The Department of Health and Human Services' (HHS) Office of the National Coordinator for Health IT (ONC) announced Wednesday that providers and public health agencies in Minnesota and Rhode Island have begun exchanging encrypted personal health information (PHI) over the Internet as part of the Direct Project.
The Direct Project is an open government initiative that develops specifications for a secure, scalable, standards-based way to establish universal health addressing and transport for participants (including providers, laboratories, hospitals, pharmacies, and patients) to send encrypted health information directly to known recipients over the Internet.
"There are at least two things that we have to accomplish in our overall goal of modernizing the health information system in the United States. The first is to get information into electronic form. The next thing we have to do is to get that information moving. The Direct Project is a critical tool for that movement," David Blumenthal, national coordinator for health IT, said at a press briefing on Wednesday.
Blumenthal also said the two pilot demonstrations -- which will soon be followed by similar projects in New York, Connecticut, Tennessee, Oklahoma, Texas, and California -- mark an important milestone in ONC's journey to achieving a secure health information exchange (HIE) system which will provide physicians and other clinicians with added support as they work toward meeting stage 1 meaningful use requirements. Offering the Direct Project's online capabilities to clinicians "means that healthcare providers large and small will have an early option for electronic exchange of information supporting their most basic and frequently needed uses," Blumenthal said.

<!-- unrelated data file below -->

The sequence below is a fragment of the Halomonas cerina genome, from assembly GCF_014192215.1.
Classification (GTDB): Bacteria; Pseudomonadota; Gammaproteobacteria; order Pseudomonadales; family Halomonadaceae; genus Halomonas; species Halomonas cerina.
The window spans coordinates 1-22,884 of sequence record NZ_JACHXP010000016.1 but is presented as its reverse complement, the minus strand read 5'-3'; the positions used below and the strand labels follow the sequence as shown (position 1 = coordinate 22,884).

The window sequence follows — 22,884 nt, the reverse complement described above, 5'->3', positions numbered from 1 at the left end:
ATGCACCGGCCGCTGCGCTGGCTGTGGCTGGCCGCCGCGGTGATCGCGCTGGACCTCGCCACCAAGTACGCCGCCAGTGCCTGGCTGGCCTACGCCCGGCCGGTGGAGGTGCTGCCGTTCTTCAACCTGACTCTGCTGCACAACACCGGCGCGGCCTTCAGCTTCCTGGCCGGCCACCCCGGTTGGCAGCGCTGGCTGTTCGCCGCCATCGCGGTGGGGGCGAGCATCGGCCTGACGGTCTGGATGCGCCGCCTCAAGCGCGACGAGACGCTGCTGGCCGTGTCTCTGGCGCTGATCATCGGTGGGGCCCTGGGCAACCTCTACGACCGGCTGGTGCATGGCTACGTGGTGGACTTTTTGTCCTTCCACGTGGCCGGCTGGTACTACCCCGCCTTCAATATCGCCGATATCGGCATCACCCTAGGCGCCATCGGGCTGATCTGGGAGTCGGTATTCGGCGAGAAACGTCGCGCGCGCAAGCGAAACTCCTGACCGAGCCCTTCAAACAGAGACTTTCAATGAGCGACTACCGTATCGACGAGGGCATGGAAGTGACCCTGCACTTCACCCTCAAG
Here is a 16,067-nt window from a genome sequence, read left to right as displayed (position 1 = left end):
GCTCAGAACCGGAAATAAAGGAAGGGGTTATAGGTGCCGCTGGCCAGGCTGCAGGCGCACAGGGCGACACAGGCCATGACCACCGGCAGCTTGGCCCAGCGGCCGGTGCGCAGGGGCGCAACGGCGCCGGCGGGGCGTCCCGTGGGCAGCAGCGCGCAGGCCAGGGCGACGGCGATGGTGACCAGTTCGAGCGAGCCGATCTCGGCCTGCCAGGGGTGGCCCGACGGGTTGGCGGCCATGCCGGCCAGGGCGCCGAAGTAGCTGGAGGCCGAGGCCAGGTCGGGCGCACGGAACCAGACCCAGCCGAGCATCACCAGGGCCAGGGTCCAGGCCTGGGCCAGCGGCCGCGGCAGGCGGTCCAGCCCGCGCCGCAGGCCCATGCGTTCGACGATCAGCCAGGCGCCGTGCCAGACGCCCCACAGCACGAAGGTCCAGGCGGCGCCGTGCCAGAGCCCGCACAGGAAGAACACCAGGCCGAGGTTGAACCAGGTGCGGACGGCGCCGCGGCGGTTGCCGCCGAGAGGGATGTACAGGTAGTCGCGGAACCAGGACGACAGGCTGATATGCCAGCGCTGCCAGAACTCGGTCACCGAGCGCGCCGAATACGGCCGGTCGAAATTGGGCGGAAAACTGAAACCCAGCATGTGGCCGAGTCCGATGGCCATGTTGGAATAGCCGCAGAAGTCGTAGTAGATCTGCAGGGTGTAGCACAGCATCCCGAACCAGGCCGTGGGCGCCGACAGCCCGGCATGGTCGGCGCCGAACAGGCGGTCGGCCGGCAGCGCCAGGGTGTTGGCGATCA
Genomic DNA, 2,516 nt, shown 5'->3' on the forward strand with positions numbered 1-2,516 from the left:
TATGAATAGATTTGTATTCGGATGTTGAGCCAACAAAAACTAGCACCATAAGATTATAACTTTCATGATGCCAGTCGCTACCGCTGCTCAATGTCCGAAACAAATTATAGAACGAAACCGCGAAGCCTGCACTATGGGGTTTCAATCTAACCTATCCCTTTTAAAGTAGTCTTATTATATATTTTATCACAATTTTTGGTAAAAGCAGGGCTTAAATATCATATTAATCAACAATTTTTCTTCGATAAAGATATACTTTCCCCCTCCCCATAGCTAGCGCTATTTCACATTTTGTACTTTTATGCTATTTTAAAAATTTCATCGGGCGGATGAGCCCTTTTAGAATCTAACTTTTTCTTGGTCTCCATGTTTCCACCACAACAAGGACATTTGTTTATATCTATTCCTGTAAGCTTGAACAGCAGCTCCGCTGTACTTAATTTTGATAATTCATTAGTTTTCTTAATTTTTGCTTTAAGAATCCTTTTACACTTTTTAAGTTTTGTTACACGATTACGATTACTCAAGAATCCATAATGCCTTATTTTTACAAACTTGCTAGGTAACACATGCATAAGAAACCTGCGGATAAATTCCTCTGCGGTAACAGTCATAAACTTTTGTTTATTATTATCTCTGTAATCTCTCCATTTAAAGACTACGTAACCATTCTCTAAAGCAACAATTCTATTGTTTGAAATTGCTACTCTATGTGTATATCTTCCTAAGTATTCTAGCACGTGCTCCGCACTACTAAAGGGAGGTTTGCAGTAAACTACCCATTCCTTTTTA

Since mid-January, Hennepin County Medical Center (HCMC), Minnesota's premier level 1 adult and pediatric trauma center, has been successfully sending immunization records to the Minnesota Department of Health (MDH).
"This demonstrates the success that is possible through public-private collaborations," James Golden, Minnesota's state health IT coordinator, said in a statement. "This is an important milestone for Minnesota and a key step toward the seamless electronic movement of information to improve care and public health."